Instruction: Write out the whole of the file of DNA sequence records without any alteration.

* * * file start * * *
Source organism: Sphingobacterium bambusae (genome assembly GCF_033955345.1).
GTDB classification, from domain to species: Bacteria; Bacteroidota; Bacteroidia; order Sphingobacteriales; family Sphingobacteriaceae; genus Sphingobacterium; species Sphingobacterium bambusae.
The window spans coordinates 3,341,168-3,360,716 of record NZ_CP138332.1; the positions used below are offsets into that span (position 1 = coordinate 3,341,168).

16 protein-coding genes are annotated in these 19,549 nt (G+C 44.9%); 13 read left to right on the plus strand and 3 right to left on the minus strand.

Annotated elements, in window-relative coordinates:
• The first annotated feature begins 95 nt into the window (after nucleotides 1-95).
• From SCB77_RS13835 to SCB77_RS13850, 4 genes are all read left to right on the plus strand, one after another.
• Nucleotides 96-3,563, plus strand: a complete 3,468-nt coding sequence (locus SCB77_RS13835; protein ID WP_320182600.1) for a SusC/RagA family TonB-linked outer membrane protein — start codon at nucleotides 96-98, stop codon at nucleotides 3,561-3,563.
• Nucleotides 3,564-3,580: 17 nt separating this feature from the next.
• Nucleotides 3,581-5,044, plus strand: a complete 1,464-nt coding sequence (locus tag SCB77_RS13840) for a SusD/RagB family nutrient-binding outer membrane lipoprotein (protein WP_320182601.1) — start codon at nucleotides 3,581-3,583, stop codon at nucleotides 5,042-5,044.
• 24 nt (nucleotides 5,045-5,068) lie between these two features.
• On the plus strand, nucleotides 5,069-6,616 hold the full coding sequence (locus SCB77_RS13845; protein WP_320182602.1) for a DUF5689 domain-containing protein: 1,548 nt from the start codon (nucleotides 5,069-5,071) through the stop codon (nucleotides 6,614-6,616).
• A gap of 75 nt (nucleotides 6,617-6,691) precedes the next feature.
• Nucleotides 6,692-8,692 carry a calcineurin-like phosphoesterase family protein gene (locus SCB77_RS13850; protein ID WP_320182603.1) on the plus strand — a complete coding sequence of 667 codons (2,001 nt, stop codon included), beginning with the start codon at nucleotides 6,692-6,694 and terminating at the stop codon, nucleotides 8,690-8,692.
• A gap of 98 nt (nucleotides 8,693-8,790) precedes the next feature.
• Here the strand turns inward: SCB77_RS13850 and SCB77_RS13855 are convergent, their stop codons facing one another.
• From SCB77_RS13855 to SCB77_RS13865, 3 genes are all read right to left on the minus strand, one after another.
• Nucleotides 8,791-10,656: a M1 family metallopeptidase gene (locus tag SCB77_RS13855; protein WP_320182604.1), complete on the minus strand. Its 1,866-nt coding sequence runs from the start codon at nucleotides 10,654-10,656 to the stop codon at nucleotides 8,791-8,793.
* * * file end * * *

Source organism: Sphingobacterium bambusae (genome assembly GCF_033955345.1).
GTDB classification, from domain to species: Bacteria; Bacteroidota; Bacteroidia; order Sphingobacteriales; family Sphingobacteriaceae; genus Sphingobacterium; species Sphingobacterium bambusae.
The window spans coordinates 3,341,168-3,360,716 of record NZ_CP138332.1; the positions used below are offsets into that span (position 1 = coordinate 3,341,168).

16 protein-coding genes are annotated in these 19,549 nt (G+C 44.9%); 13 read left to right on the plus strand and 3 right to left on the minus strand.

Annotated elements, in window-relative coordinates:
• The first annotated feature begins 95 nt into the window (after nucleotides 1-95).
• From SCB77_RS13835 to SCB77_RS13850, 4 genes are all read left to right on the plus strand, one after another.
• Nucleotides 96-3,563, plus strand: a complete 3,468-nt coding sequence (locus SCB77_RS13835; protein ID WP_320182600.1) for a SusC/RagA family TonB-linked outer membrane protein — start codon at nucleotides 96-98, stop codon at nucleotides 3,561-3,563.
• Nucleotides 3,564-3,580: 17 nt separating this feature from the next.
• Nucleotides 3,581-5,044, plus strand: a complete 1,464-nt coding sequence (locus tag SCB77_RS13840) for a SusD/RagB family nutrient-binding outer membrane lipoprotein (protein WP_320182601.1) — start codon at nucleotides 3,581-3,583, stop codon at nucleotides 5,042-5,044.
• 24 nt (nucleotides 5,045-5,068) lie between these two features.
• On the plus strand, nucleotides 5,069-6,616 hold the full coding sequence (locus SCB77_RS13845; protein WP_320182602.1) for a DUF5689 domain-containing protein: 1,548 nt from the start codon (nucleotides 5,069-5,071) through the stop codon (nucleotides 6,614-6,616).
• A gap of 75 nt (nucleotides 6,617-6,691) precedes the next feature.
• Nucleotides 6,692-8,692 carry a calcineurin-like phosphoesterase family protein gene (locus SCB77_RS13850; protein ID WP_320182603.1) on the plus strand — a complete coding sequence of 667 codons (2,001 nt, stop codon included), beginning with the start codon at nucleotides 6,692-6,694 and terminating at the stop codon, nucleotides 8,690-8,692.
• A gap of 98 nt (nucleotides 8,693-8,790) precedes the next feature.
• Here the strand turns inward: SCB77_RS13850 and SCB77_RS13855 are convergent, their stop codons facing one another.
• From SCB77_RS13855 to SCB77_RS13865, 3 genes are all read right to left on the minus strand, one after another.
• Nucleotides 8,791-10,656: a M1 family metallopeptidase gene (locus tag SCB77_RS13855; protein WP_320182604.1), complete on the minus strand. Its 1,866-nt coding sequence runs from the start codon at nucleotides 10,654-10,656 to the stop codon at nucleotides 8,791-8,793.